A lot of the information surrounding this case is not public, but there are many holes in the public evidence that don't make sense if you don't automatically presume guilt. I'm sure that this is a large part of why these scientists signed this letter.

    You can read some of the documents in a link found here:

    1. It's absurd to me that someone could view this post and think I had an opinion on Charles Lieber's guilt or innocence. For the record, I think the government has him dead to rights on lying to the DoD investigator:

      On April 24, 2018, DoD investigators interviewed LIEBER about his active grants and whether LIEBER had appropriately disclosed foreign research collaboration to DoD. During
      the interview, which took place at LIEBER' s lab on the Harvard Campus, LIEBER said that he was familiar with China's Thousand Talent's Plan, but that he had never been asked to participate in the program. Although LIEBER stated that he was never asked to participate in the Thousand Talents Program, he also told DoD investigators that he "wasn't sure" how China categorized him. I believe these statements were false because, as described above, WUT expressly asked LIEBER on numerous occasions in 2012 to participate in the Thousand Talents Program and to sign a Thousand Talents Agreement with WUT. Moreover, based upon the email correspondence described above that I have reviewed, LIEBER did sign a three-year Thousand Talents Agreement with WUT on or about July 21, 2012, and was paid by WUT over the course of several years pursuant to that agreement. The agreement that LIEBER signed was titled "Employment Contract of 'One Thousand Talent' High Level Foreign Expert" and it referred to LIEBER as a "One Thousand Talent."

      I look forward to your response.

    2. from here:

    3. The government's case as stated in the publicly available affidavit, which is just a selection of evidence against Lieber, appears extremely strong. He has been indicted by a grand jury on multiple counts of lying to investigators and tax fraud, the latter being especially clear cut. I think we can all agree that he deserves a fair trial, but at this point it would be a miscarriage of justice not to pursue prosecution given the evidence. If his colleagues at Harvard know something that we do not then they should make it public. Otherwise this comes across as top scientists believing they are above the law. At the very least, someone receiving millions of dollars of taxpayer funding from the NIH should be paying his fair share of taxes!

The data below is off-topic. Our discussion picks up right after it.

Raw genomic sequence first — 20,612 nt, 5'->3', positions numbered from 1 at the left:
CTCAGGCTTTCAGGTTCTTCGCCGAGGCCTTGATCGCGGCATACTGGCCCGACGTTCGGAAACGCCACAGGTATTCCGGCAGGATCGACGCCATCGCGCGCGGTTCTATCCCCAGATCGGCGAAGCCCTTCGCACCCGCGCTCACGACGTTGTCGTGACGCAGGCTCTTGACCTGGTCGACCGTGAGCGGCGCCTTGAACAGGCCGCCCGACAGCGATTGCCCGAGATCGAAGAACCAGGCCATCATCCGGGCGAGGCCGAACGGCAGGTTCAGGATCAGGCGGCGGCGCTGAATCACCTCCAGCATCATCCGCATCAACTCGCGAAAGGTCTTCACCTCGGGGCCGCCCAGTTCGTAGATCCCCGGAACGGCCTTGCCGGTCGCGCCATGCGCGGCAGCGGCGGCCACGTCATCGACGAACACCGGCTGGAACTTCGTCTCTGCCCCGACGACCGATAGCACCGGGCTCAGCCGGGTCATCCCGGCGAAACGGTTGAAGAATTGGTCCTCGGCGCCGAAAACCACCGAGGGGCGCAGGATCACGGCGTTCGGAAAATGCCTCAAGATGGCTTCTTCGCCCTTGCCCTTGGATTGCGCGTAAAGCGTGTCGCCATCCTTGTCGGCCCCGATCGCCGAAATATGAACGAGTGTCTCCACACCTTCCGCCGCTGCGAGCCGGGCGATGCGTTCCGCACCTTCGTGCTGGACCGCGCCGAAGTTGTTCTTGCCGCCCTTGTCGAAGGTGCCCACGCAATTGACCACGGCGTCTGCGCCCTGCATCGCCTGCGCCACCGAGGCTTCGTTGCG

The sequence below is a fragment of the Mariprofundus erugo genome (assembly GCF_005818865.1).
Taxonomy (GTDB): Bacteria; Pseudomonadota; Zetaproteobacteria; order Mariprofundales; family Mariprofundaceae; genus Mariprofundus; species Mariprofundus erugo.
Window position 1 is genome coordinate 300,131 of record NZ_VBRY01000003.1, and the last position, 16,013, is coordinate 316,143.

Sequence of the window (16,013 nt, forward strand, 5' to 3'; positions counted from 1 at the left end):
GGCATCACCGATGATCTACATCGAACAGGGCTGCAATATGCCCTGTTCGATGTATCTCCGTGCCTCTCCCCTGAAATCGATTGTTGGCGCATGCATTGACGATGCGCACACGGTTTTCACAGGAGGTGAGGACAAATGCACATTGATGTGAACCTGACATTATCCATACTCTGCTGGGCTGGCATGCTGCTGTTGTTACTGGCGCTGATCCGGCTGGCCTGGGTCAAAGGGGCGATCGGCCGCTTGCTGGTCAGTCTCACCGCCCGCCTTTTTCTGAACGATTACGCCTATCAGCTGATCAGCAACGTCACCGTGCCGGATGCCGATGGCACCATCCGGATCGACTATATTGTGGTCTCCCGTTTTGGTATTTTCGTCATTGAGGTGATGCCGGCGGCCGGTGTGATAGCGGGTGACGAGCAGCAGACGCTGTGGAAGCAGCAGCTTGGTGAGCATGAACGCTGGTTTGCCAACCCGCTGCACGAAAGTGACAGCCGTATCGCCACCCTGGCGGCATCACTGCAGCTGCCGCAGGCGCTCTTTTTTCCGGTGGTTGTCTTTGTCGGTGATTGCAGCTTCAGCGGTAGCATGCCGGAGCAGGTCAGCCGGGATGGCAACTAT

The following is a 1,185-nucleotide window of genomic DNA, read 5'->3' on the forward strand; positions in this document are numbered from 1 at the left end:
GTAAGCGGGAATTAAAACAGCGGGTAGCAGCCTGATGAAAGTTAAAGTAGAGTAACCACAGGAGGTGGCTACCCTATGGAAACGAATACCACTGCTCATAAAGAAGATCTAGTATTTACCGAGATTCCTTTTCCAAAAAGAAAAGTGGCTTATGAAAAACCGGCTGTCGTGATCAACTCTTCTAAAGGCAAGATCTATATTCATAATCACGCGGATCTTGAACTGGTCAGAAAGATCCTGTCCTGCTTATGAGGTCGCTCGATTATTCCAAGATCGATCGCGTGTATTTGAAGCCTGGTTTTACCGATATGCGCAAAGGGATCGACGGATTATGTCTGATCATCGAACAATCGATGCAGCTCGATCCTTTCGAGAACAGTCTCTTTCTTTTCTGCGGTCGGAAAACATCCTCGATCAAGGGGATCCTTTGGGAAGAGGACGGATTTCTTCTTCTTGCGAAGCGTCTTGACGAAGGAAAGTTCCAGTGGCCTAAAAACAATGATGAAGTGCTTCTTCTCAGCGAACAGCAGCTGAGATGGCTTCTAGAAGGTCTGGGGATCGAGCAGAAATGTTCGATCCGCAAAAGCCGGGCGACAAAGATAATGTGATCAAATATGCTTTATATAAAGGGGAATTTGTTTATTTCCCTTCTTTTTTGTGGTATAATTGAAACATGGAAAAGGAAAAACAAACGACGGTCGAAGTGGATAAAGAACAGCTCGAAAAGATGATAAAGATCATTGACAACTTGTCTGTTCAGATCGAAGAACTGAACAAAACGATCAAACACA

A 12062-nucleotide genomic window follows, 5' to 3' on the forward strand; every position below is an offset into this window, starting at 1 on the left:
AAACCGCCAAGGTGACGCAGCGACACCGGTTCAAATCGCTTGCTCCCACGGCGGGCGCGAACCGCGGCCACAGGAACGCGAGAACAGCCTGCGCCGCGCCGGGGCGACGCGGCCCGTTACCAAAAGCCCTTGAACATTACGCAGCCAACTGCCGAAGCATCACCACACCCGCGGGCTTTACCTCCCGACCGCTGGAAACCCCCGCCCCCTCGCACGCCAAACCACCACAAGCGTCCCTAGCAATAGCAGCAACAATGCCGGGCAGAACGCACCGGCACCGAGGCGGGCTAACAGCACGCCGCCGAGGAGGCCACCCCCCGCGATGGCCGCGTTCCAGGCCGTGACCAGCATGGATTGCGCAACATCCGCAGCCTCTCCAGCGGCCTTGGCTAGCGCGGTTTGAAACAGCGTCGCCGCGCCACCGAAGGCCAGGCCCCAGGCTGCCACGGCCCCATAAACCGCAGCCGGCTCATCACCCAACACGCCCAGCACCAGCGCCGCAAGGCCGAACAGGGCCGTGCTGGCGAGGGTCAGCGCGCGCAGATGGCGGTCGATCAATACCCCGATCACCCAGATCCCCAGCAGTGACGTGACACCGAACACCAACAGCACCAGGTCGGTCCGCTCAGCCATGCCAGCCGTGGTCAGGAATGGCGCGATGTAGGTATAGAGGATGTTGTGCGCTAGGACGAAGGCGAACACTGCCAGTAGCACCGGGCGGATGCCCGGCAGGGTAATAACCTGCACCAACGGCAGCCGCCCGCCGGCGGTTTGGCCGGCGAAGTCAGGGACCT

As for the broader question of international collaboration, I would ask everyone who signed that letter whether they would feel comfortable making a similar statement if they were citizens of China, working in China, and contesting accusations made by the Chinese government? Would an accused Chinese scientist enjoy due process and the ability to defend himself/herself openly in court? We all know the answers to those questions. Unless the letter writers have some meaningful evidence contradicting the government's case (I am open to this possibility but then make it public!), then this is an embarrassment for them.